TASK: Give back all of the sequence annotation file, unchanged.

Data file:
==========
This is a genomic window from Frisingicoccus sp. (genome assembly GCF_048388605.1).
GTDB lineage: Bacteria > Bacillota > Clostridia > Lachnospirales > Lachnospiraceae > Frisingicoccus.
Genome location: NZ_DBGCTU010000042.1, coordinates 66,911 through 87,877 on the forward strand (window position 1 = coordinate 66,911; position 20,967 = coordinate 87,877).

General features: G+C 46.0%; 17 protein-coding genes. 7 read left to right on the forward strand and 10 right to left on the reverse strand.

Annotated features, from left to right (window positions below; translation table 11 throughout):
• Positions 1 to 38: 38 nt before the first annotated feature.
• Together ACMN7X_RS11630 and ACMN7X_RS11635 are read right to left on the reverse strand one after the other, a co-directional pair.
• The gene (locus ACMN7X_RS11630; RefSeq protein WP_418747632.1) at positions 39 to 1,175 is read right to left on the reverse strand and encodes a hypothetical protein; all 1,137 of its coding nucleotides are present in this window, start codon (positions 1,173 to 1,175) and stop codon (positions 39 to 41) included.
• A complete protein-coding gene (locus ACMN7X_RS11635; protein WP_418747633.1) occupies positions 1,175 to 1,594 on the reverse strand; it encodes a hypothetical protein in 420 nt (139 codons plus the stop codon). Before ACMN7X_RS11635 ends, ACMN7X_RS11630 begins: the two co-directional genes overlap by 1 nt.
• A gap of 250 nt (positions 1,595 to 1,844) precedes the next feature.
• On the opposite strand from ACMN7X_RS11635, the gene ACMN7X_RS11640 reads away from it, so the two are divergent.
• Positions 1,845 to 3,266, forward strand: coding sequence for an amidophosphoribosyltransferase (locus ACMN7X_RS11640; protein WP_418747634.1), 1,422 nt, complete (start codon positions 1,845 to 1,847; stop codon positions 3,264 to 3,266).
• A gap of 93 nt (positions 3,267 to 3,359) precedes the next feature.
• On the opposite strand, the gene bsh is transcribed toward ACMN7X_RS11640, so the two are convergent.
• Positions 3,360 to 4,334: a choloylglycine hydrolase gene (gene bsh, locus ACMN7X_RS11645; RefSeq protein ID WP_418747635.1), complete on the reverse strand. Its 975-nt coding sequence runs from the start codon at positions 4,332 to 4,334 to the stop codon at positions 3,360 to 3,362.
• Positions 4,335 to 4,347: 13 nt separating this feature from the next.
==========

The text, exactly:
This is a genomic window from Frisingicoccus sp. (genome assembly GCF_048388605.1).
GTDB lineage: Bacteria > Bacillota > Clostridia > Lachnospirales > Lachnospiraceae > Frisingicoccus.
Genome location: NZ_DBGCTU010000042.1, coordinates 66,911 through 87,877 on the forward strand (window position 1 = coordinate 66,911; position 20,967 = coordinate 87,877).

General features: G+C 46.0%; 17 protein-coding genes. 7 read left to right on the forward strand and 10 right to left on the reverse strand.

Annotated features, from left to right (window positions below; translation table 11 throughout):
• Positions 1 to 38: 38 nt before the first annotated feature.
• Together ACMN7X_RS11630 and ACMN7X_RS11635 are read right to left on the reverse strand one after the other, a co-directional pair.
• The gene (locus ACMN7X_RS11630; RefSeq protein WP_418747632.1) at positions 39 to 1,175 is read right to left on the reverse strand and encodes a hypothetical protein; all 1,137 of its coding nucleotides are present in this window, start codon (positions 1,173 to 1,175) and stop codon (positions 39 to 41) included.
• A complete protein-coding gene (locus ACMN7X_RS11635; protein WP_418747633.1) occupies positions 1,175 to 1,594 on the reverse strand; it encodes a hypothetical protein in 420 nt (139 codons plus the stop codon). Before ACMN7X_RS11635 ends, ACMN7X_RS11630 begins: the two co-directional genes overlap by 1 nt.
• A gap of 250 nt (positions 1,595 to 1,844) precedes the next feature.
• On the opposite strand from ACMN7X_RS11635, the gene ACMN7X_RS11640 reads away from it, so the two are divergent.
• Positions 1,845 to 3,266, forward strand: coding sequence for an amidophosphoribosyltransferase (locus ACMN7X_RS11640; protein WP_418747634.1), 1,422 nt, complete (start codon positions 1,845 to 1,847; stop codon positions 3,264 to 3,266).
• A gap of 93 nt (positions 3,267 to 3,359) precedes the next feature.
• On the opposite strand, the gene bsh is transcribed toward ACMN7X_RS11640, so the two are convergent.
• Positions 3,360 to 4,334: a choloylglycine hydrolase gene (gene bsh, locus ACMN7X_RS11645; RefSeq protein ID WP_418747635.1), complete on the reverse strand. Its 975-nt coding sequence runs from the start codon at positions 4,332 to 4,334 to the stop codon at positions 3,360 to 3,362.
• Positions 4,335 to 4,347: 13 nt separating this feature from the next.